Note: Many of these articles are very old, and although the technical information is still relevant the equipment mentioned may not be (for example a Stormy cooker was state of that art in 1995, but not in 2020).
If there’s one thing that terrifies me on a big wall then it’s creeping up on fixed heads. It’s here that I’ve experienced my biggest fears and falls, including a huge plunge off the second hardest pitch of the Reticent wall (graded A4+ which means I should be dead!).
Over the years my approach to heads has change, with the way I deal with them being modified by experience, often breaking many of the rules I set myself in order to stay safe on a wall. Here then is a very short article with a few ideas for those who like me aren’t that keen on these devilish pieces of pro.
1.RULE No.1: NEVER TRUST A HEAD
No matter the age, how solid it looks, or the number of lard asses you know who’ve passed over it, never trust a fixed head. Treating all heads as suspect will go a long way to limiting the chances of a fall. Here’s a few reasons why:
1.2 Don’t judge a book
Some heads that look bomber and well placed well are time bombs, obviously only staying put for the person who placed them by some force greater then our understanding as climbers! When you jump on it that single crystal the size of a ant’s ‘hard on’ will crumple and sent the head and you back down to earth.
Learning to place heads, especially ripping out heads you’d spent a hour placing with the first bounce, will teach you that even if a head looks great, it can easily stink.
1.3 Don’t trust your test
The design of a head, with a single cable looped over inside the hammered swage, means what holds that cable in place is also the thing that has to be deformed for it to be placed correctly. The result is that even bomber heads can be effected by cable creep, especially when aggressively bounce tested.
What happens is that you bounce test the piece for 20 minutes, increasing the force until you know without a doubt that it’s bomber, only for the wire to pop as soon as you spent 30 seconds on it. The reason is that every bounce has pulled the cable through the head, until only a small amount is left in place. See testing below.
1.4 Not all heads are for hanging
On the harder routes you may come across ‘balance heads’, simply placed to hold the leader in check, giving them the extra reach to get a better piece higher up (their feet/weight being primarily held by a lower piece). These heads will look terrifyingly bad/small (0 copper heads!), and will probably cast you off if you fully weight them.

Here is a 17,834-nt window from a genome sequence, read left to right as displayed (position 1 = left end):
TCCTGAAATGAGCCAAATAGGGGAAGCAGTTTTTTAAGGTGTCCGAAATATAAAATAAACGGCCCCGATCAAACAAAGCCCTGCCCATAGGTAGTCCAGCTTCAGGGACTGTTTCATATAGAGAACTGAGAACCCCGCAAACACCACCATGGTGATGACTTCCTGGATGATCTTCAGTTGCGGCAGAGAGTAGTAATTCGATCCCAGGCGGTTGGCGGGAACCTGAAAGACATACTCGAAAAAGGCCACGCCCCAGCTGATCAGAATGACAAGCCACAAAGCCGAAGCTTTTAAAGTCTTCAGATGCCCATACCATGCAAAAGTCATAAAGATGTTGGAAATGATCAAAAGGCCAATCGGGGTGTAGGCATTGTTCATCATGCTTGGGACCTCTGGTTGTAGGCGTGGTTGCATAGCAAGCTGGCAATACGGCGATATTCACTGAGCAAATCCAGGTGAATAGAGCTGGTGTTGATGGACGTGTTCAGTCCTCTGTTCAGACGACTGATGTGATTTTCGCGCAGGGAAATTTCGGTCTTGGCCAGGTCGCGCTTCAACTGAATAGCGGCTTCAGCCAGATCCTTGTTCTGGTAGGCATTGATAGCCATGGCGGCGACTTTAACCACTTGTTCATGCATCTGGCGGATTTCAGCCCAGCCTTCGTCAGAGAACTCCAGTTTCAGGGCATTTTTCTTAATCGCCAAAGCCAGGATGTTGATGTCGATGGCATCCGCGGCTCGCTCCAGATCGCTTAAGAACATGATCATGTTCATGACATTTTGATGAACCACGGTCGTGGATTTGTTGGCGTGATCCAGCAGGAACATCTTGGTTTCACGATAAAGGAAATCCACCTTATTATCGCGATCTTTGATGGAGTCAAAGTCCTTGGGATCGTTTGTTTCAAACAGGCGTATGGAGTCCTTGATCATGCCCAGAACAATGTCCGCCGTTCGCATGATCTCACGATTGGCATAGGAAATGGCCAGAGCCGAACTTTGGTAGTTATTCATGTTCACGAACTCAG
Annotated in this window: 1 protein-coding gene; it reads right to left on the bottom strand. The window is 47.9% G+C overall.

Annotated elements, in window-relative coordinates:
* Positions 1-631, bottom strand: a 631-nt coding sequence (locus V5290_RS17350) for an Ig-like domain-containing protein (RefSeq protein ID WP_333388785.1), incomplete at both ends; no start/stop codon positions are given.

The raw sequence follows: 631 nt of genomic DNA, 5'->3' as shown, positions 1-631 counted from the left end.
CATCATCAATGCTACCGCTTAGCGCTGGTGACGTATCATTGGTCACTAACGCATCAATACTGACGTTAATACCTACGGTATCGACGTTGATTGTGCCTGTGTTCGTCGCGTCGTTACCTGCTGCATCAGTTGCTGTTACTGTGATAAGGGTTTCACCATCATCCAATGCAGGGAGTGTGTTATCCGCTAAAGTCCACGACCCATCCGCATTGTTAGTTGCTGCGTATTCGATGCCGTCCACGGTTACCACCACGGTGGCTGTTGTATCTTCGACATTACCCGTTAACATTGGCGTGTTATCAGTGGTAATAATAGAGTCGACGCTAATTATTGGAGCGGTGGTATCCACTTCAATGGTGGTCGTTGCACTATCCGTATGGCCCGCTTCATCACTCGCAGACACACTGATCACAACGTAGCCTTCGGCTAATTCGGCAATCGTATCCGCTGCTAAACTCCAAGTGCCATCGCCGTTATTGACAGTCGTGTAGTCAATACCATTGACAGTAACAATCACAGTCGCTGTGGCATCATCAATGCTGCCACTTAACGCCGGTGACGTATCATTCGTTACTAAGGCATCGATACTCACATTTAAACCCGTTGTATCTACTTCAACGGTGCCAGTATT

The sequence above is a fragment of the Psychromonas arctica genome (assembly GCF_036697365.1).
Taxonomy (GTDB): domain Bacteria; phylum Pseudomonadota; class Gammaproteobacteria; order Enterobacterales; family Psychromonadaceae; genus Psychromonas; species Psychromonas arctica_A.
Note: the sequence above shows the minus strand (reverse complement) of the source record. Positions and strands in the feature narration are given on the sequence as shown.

A bunch of poor heads may also have been equalized to form up one ‘better’ placement, perhaps in conjunction with a beak.
In both cases you need to use your judgment, careful testing and top stepping.
2. TESTING HEADS
2.1 Eyeball then first
Take a look at the head before you jump on it. How well is it placed? How rusty are the wires? Is the head corroded (if it’s green it’s been there a while). Can you see the end of the wire at the bottom of the head?
2.2 The Test
Unless you a very long string of heads, I would go for the skyhook style of test when it comes to fixed heads, being body weight plus a bit. This should tell you that the head is good enough for a careful and well executed move, but perhaps not a fall.
To do this I usually clip in my daisy, weighting the piece with my full body weight (holding my lower piece as a back up). Once I’ve hung on it for a second or two, I’ll increase the force slightly (small bounce /pushing back on my harness), until I feel it’s going to hold.
This approach works well when it comes to passing short sections of fixed heads, as over-testing could lead to an adequate head being ripped out, resulting in time waisted, and potentially a worse placement (old trenched heads). Note: On big sections of fixed heads (Aurora for example) I would probably give the bigger heads a full bounce test, just to convince myself I would survive a fall!
3. MOVING UP
On fixed junk, and hard aid, the trick is to keep the force of your body moving level so as not to exert a high peak force on the gear. This means moving fluidly. You need to keep all your gear untangled, and have your spare daisy ready to clip the next piece as soon as you can, both to increase speed (the quicker you get of fixed heads the better), and as a back up to the piece you’re on blowing.
4. FIXED HEADS AS PRO
If you’re doing a trade route and have a short section of heads, or a single head (Zodiac for example), set between good gear, then I would leave the heads unclipped, or only clip the biggest head. This will result in a bigger fall, but reduces the chance of ripping out a head that will have to be replaced.
On hard routes with long head sections I would clip every head, not matter how small, often equalizing big sections of heads with a cordellete/ripper sling/dmm Revolver as gear. On hard aid you never know what will stop you, and as it happened when I took my big plunge off the Reticent wall the piece that stopped me just happened to be a REALLY poor head (rusty cable, oxidized head etc), so even if you follow rule no.1 you never know.
Andrew Kirkpatrick is a British mountaineer, author, motivational speaker and monologist. He is best known as a big wall climber, having scaled Yosemite's El Capitan 30+ times, including five solo ascents, and two one day ascents, as well as climbing in Patagonia, Africa, Alaska, Antarctica and the Alps.Follow @ Instagram